Almost Worth Celebrating


smedley_icon.gif lola_icon.gif raith_icon.gif

Scene Title Almost Worth Celebrating
Synopsis Smedley and Raith meet with Lola to cut a deal.
Date December 7, 2010

New Hamburg, New York

Approximately 10 Miles from Pollepel Island

The White Hudson River Marina is far from glamorous. Full of mostly independently owned fishing boats and other recreational crafts, it sees very little activity during the winter months. The dark waters of the river are frigid, and the wind is bites as it cuts across the satin river of black to the mainland.

Wes Smedley couldn’t ask for better weather.

On a small wooded island a good stone’s throw away from a railroad track, not far from the marina, he waits aboard What Jenny Thought with his hands tucked in the pockets of his oilskin coat. The wind whips through his hair, and he holds his face in a stern expression as if he had the ability to stare the breeze into submission. Carson stands on the deck with his paws up on the railing, his face turned into the wind alongside his master. Behind him on the deck of the small yacht are several long crates, all covered with a blue plastic tarp that crackles when the wind hits it with enough force.

It’s nearly ten, but Smedley is the picture of patience.

Lola is not the happiest of campers to be out in this weather. In fact, if one listens closely enough, they might hear something along the lines of, “Feckin’ Yanks,” murmered on the wind as the woman comes out from the woods, stumbling over a rock. She grunts, softly, feet hitting the ground a few times in quick succession to keep her vertical.

“Oi!” She calls to the boat, the man and the dog. She’s making her way over, slowly enough, but keeping her distance all the same. Whatever she wears doesn’t matter - it’s a big, black coat, a black cap and some gloves. And still, she looks cold. “Draggin’ mah ass ta shit knows where…freezin’, all Ah done was do what they ask…” she mutters on as she gets closer.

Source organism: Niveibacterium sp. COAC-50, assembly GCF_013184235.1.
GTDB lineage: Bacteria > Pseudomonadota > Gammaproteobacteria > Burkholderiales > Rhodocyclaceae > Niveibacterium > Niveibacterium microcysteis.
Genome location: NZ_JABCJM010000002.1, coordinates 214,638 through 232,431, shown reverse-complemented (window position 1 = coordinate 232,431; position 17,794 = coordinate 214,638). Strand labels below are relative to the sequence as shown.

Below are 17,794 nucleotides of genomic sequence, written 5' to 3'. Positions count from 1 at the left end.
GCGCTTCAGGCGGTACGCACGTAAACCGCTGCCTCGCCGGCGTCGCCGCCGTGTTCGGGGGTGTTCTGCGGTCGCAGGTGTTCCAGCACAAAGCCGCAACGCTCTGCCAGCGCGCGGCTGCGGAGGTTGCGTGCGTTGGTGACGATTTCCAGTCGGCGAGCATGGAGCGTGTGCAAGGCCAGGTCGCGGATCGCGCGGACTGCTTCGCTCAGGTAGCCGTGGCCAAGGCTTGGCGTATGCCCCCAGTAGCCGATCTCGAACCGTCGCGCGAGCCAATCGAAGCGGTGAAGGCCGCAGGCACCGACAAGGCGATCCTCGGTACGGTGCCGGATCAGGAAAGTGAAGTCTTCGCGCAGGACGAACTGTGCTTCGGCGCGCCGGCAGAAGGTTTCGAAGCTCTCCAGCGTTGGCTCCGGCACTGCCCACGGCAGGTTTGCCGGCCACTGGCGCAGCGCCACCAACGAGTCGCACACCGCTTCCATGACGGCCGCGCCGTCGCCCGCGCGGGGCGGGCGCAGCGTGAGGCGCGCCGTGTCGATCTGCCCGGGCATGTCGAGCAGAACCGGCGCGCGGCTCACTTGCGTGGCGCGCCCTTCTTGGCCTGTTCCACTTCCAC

Crates and a tarp that crackles when the wind hits it with enough force are not all that reside on the deck of What Jenny Thought. There are intermittent, small puffs of smoke that accompany the smell of 99 cent cigar tobacco, as well as one more coat, this one occupied by a man of a markedly darker disposition than Wes Smedley.

The ship’s captain may be the picture of patience, but Jensen Raith is struggling with his own impatience. It’s not because he doesn’t want to be out at the marina at this hour. It’s just that he has a lot that he needs to do. Fortunately, it doesn’t seem like he’ll have to be sticking around that much longer. When he hears Lola’s voice, the ex-spy rises up from his seat on one of the crates and comes into the woman’s view as he approaches the railing, the glowing tip of his cigar a better indicator that he’s there than anything.

Perhaps strangely, he’s elected to wear his sunglasses, the dark, round lenses standing in stark contrast to what any reasonable person would consider reasonable eyewear after dark. But then again, that’s just one of his many quirks.

Carson barks in response to Lola’s hail, moving from one side of the boat to the other, his tail held high in anxious anticipation. Smedley is slower to turn, glancing first to Raith before he looks beyond the shore to the young woman they’re here to meet. But as soon as she nears enough for him to clearly see her, he narrows his eyes and purses his lips in a disappointed frown.